The house is definitely not worth 425,000. The estate agent at the time was pitching for the client. They only valued the house for tax planning purposes as its owned by a Trust, but the estate agent did not know this. The cottage is a little tatty and requires constant attention, mostly which we do ourselves with the Trusts approval.

So lets value the place at 350,000. On a 20 year repayment scheme this would be 2440 per month. Either way the cottage seems over valued or we are getting a great deal.

Even a 3.5% rental yield is better than you'd get putting 350 grand in the bank.

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Now do the same for the student house you were in if you were a student.

£200 per month x4 (6 years ago)

800/6.14 * 1000 = £130,293

Sold for 150k 2 years later

There's currently one near my first student house where the rent is 1k a month, which makes 162k

This one here is much cheaper. Probably needs some refurbishment tho.

I'm in no way trying to say that it's worth buying to rent to students. It's not coz they can be a lot of hassle and on the whole the maths doesn't add up. It's just that the figures are different for student lets, probably because landlords like to charge students more. When I met Imp, I was paying 200 a month for a tiny little boxroom in a house that needed a lot of TLC. He was paying the same for a large room in a nicely decorated house in a nicer area!

Anyway, this thread should be in Anecdotals.

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The bulls do have a fair point on this thread, and that is that when you buy a place, you effectively lock in a lifetime rental cost.

However, they do also ignore transaction costs with buying initially, maintenance, the fact that you might actually want to move sometime, taxation and many many other costs.

But to offset that is the uncertainty of renting and possibly not being able to do much to the place.

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3.5% less say 13.5% capital loss equals minus 10% per annum.

Even Barclays have better rates than that!

But you can't assume prices will go down to justify an argument that prices must go down!

I'm saying that all the prices given so far show good rental yields at today's prices. 

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I can't remember where or when , but somewhere on this forum i read that " if you can buy your rented accomadation with the rent you pay between 12 to 15 years it's worth it"

In my case I live in a very nice 2 bed in an art deco block of flats in highgate, north london. I pay 2200 a month. Let's say in 15 years (at the top end of the example) i will have given the owner 396000. Currently this flat to buy would be about 550000. Therefore still a long way to go. It was bought in 2000 for 392000.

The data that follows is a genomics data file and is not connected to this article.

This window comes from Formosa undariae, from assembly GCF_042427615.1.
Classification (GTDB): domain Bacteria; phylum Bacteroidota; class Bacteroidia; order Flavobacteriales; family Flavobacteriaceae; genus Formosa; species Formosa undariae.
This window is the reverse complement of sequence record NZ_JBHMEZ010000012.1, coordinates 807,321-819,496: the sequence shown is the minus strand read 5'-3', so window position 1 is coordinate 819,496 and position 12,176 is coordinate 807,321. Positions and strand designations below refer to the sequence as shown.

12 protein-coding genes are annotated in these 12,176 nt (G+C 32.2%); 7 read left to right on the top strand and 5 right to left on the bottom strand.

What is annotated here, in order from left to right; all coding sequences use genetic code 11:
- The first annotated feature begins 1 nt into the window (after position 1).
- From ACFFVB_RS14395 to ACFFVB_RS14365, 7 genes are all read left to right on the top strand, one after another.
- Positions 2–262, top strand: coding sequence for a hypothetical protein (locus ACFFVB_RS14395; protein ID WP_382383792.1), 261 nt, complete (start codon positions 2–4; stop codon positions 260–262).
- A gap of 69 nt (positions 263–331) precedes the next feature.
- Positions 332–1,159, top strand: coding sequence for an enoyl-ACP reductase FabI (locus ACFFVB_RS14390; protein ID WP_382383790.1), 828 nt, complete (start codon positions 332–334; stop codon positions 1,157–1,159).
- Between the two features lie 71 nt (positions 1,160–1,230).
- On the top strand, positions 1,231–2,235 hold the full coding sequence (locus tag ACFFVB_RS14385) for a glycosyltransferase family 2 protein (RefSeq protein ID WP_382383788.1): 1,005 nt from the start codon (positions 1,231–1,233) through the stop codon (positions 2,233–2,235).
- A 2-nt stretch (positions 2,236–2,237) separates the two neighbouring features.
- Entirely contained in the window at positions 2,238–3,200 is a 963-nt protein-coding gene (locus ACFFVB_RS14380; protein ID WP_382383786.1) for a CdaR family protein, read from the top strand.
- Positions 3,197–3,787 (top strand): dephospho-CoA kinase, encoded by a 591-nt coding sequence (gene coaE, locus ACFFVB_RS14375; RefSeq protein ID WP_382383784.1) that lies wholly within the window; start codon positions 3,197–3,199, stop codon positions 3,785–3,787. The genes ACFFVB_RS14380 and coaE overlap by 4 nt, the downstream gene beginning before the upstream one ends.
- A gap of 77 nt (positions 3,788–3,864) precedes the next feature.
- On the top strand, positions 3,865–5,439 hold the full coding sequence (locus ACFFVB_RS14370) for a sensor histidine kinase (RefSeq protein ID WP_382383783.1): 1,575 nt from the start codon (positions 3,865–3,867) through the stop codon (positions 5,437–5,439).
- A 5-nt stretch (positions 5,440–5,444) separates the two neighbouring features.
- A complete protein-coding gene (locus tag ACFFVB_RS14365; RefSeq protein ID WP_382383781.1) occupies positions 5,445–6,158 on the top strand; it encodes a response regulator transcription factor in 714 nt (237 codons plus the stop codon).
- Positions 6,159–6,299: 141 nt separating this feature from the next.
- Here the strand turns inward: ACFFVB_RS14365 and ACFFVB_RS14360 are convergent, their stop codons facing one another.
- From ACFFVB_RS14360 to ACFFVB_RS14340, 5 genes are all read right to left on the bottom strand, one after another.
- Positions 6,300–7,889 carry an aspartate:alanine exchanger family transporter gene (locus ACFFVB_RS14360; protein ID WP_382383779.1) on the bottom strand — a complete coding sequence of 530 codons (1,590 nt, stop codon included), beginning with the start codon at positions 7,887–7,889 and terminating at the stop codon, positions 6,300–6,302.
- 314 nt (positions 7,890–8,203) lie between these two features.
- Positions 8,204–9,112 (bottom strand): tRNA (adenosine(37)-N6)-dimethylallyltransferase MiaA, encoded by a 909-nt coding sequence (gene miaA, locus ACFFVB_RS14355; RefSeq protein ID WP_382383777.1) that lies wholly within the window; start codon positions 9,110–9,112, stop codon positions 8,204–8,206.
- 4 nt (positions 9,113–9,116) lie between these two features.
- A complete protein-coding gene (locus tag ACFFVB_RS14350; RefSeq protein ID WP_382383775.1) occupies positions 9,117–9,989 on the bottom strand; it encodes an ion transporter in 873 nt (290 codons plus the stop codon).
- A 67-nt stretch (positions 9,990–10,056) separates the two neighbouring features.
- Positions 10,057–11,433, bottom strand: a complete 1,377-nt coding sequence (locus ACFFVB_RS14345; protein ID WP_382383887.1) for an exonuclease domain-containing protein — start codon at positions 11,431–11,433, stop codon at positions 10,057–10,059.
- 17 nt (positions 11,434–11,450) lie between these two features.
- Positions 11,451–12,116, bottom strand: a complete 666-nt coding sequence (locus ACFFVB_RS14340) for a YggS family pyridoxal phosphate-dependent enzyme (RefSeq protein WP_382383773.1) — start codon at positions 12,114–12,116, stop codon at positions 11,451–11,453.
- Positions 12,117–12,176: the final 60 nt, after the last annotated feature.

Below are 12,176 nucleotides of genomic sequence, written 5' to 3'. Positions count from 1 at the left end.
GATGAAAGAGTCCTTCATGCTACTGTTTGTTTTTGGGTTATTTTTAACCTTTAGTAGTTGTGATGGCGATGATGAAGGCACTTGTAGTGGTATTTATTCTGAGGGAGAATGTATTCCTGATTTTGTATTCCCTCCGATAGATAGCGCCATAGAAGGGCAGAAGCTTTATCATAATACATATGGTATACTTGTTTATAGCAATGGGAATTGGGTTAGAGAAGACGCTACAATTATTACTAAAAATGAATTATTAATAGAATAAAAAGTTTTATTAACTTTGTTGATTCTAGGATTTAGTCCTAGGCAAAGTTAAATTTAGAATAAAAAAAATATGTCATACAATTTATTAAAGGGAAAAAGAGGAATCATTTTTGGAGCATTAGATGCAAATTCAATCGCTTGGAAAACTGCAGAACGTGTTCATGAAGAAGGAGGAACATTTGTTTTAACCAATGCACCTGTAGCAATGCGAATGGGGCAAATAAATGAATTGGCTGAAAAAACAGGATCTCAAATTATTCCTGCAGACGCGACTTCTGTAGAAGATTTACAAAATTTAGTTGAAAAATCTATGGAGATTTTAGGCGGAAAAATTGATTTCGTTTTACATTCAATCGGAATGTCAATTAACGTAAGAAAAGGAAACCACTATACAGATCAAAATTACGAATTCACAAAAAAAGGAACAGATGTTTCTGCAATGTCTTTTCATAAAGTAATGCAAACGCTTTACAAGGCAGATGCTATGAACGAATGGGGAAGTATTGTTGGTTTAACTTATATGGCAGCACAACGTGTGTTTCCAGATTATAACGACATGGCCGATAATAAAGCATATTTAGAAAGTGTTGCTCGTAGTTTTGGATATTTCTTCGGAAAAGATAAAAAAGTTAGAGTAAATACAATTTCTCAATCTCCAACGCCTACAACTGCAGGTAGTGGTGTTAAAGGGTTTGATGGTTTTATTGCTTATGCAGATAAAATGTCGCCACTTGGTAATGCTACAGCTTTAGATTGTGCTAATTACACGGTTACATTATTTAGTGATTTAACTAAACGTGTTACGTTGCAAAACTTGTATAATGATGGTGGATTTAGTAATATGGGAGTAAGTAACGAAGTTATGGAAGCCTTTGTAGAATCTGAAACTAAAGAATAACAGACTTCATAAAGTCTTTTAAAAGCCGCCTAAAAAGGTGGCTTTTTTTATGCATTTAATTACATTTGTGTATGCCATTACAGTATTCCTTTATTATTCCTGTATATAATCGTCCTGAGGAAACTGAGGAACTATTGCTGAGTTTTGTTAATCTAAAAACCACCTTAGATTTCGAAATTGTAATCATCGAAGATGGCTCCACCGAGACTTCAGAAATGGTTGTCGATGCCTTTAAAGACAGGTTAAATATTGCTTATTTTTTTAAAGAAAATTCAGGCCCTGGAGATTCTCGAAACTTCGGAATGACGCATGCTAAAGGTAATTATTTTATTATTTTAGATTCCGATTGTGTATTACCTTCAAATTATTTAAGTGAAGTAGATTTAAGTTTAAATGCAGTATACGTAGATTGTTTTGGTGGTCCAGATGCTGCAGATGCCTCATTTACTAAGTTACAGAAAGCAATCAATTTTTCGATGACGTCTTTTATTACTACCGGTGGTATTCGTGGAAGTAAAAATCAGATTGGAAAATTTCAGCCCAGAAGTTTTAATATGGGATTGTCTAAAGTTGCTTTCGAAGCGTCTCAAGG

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Now I'm going to be ultra fair again and choose 5.5% as a fixed rate for the mortgage. Now 5.5% over 25 years on a repayment mortgage is £6.14 per £1,000 of mortgage.

My family currently rent a 3-bed semi at a cost of £725. So if we were paying a similar amount on a mortgage the property would have to be £118,000 to buy currently. i.e. (725/6.14) * 1000

Next door is a carbon copy and is on for £167,500. So a further fall of 30% is required.

I'm assuming you've got an STR fund to pay a deposit, in which case you could get a 10 year fix at less than 5%. £725 gives rent of £8700 pa, which is the same as 5% interest on a £174000 loan.... so buying your neighbour's house would actually save you a few quid each month.

E.g. 25% deposit of 42k would lose you £105 per month (at savings rate of 3%).

Interest on remainder of £125500 that would be borrowed at 5% would be £523 pcm. So a total cost of £628 pcm, £97 CHEAPER per month than renting.

Factor in a 5% discount off the asking price, and buying your neighbour's carbon copy house seems to be a no-brainer!

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3.5% less say 13.5% capital loss equals minus 10% per annum.

Even Barclays have better rates than that!

Yes, I haven't seen any reference to depreciation costs the homeowner/landlord will have to pay for upkeep the tennant does not.

Surely the depreciation of bricks and mortar should be included somewhere?

Just to add any landlord worth their salt would factor in depreciation but IMO they rarely do.

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But you can't assume prices will go down to justify an argument that prices must go down!

I'm saying that all the prices given so far show good rental yields at today's prices. 

And you shouldn't make 25 year investment decisions based on current short term interest rates.

3.5% might look quite good compared to savings rates, but compare it to a realistic mortgage rate and deduct various landlord costs and it looks pretty horrific.

So, for example:

Capital cost, £240,000, rent £1,000 pcm (5%).

Deduct say £1,000 as a void, £1,000 as agents fees, £2,000 repairs and you've got £8,000 p/a on £240,000.

Now deduct £16,800 interest at 7% and you've got a £8,800 loss.

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I have a degree in economics and an MBA (from top 5 universities) -- I can do the calculation as well as I can recognize a red herring like the one you're trying to throw into the debate.

You have been indoctrinated to a higher standard than most - well done!!

I'd keep it quiet if I were you else people might not take you too seriously!!

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The bulls do have a fair point on this thread, and that is that when you buy a place, you effectively lock in a lifetime rental cost.

However, they do also ignore transaction costs with buying initially, maintenance, the fact that you might actually want to move sometime, taxation and many many other costs.

Some STR's often forget this too.